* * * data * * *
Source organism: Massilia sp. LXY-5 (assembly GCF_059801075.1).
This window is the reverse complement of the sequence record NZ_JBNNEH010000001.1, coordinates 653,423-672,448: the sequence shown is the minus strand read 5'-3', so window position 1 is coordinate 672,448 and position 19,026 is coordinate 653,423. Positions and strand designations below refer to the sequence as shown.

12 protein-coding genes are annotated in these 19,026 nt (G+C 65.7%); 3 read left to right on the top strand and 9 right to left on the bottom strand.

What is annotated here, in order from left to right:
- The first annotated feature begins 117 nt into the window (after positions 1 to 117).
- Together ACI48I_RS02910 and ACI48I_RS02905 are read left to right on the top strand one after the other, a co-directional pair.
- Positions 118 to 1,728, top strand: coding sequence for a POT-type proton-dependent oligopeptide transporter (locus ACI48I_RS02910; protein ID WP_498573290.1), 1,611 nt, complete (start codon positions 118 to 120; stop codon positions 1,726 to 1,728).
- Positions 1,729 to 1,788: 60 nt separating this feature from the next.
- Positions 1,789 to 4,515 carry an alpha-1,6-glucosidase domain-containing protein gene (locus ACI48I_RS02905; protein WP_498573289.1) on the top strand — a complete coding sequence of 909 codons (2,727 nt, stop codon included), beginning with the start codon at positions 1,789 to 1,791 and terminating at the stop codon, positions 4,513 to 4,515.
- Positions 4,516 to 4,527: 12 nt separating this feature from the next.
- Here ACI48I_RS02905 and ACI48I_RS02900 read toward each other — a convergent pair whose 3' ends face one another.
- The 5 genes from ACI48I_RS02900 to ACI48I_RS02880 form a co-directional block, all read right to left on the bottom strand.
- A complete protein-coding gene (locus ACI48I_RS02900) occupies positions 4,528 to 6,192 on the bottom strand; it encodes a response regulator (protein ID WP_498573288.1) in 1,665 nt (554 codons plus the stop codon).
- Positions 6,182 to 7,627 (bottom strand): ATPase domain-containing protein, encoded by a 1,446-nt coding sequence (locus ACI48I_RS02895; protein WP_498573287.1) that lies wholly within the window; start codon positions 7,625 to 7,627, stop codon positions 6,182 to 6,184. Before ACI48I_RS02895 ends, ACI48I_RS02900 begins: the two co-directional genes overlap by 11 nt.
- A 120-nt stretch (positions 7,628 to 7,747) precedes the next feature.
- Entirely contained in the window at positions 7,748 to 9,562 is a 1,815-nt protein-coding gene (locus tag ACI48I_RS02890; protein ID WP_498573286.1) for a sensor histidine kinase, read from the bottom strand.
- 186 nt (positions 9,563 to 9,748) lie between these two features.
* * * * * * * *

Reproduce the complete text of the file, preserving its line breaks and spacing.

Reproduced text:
Source organism: Massilia sp. LXY-5 (assembly GCF_059801075.1).
This window is the reverse complement of the sequence record NZ_JBNNEH010000001.1, coordinates 653,423-672,448: the sequence shown is the minus strand read 5'-3', so window position 1 is coordinate 672,448 and position 19,026 is coordinate 653,423. Positions and strand designations below refer to the sequence as shown.

12 protein-coding genes are annotated in these 19,026 nt (G+C 65.7%); 3 read left to right on the top strand and 9 right to left on the bottom strand.

What is annotated here, in order from left to right:
- The first annotated feature begins 117 nt into the window (after positions 1 to 117).
- Together ACI48I_RS02910 and ACI48I_RS02905 are read left to right on the top strand one after the other, a co-directional pair.
- Positions 118 to 1,728, top strand: coding sequence for a POT-type proton-dependent oligopeptide transporter (locus ACI48I_RS02910; protein ID WP_498573290.1), 1,611 nt, complete (start codon positions 118 to 120; stop codon positions 1,726 to 1,728).
- Positions 1,729 to 1,788: 60 nt separating this feature from the next.
- Positions 1,789 to 4,515 carry an alpha-1,6-glucosidase domain-containing protein gene (locus ACI48I_RS02905; protein WP_498573289.1) on the top strand — a complete coding sequence of 909 codons (2,727 nt, stop codon included), beginning with the start codon at positions 1,789 to 1,791 and terminating at the stop codon, positions 4,513 to 4,515.
- Positions 4,516 to 4,527: 12 nt separating this feature from the next.
- Here ACI48I_RS02905 and ACI48I_RS02900 read toward each other — a convergent pair whose 3' ends face one another.
- The 5 genes from ACI48I_RS02900 to ACI48I_RS02880 form a co-directional block, all read right to left on the bottom strand.
- A complete protein-coding gene (locus ACI48I_RS02900) occupies positions 4,528 to 6,192 on the bottom strand; it encodes a response regulator (protein ID WP_498573288.1) in 1,665 nt (554 codons plus the stop codon).
- Positions 6,182 to 7,627 (bottom strand): ATPase domain-containing protein, encoded by a 1,446-nt coding sequence (locus ACI48I_RS02895; protein WP_498573287.1) that lies wholly within the window; start codon positions 7,625 to 7,627, stop codon positions 6,182 to 6,184. Before ACI48I_RS02895 ends, ACI48I_RS02900 begins: the two co-directional genes overlap by 11 nt.
- A 120-nt stretch (positions 7,628 to 7,747) precedes the next feature.
- Entirely contained in the window at positions 7,748 to 9,562 is a 1,815-nt protein-coding gene (locus tag ACI48I_RS02890; protein ID WP_498573286.1) for a sensor histidine kinase, read from the bottom strand.
- 186 nt (positions 9,563 to 9,748) lie between these two features.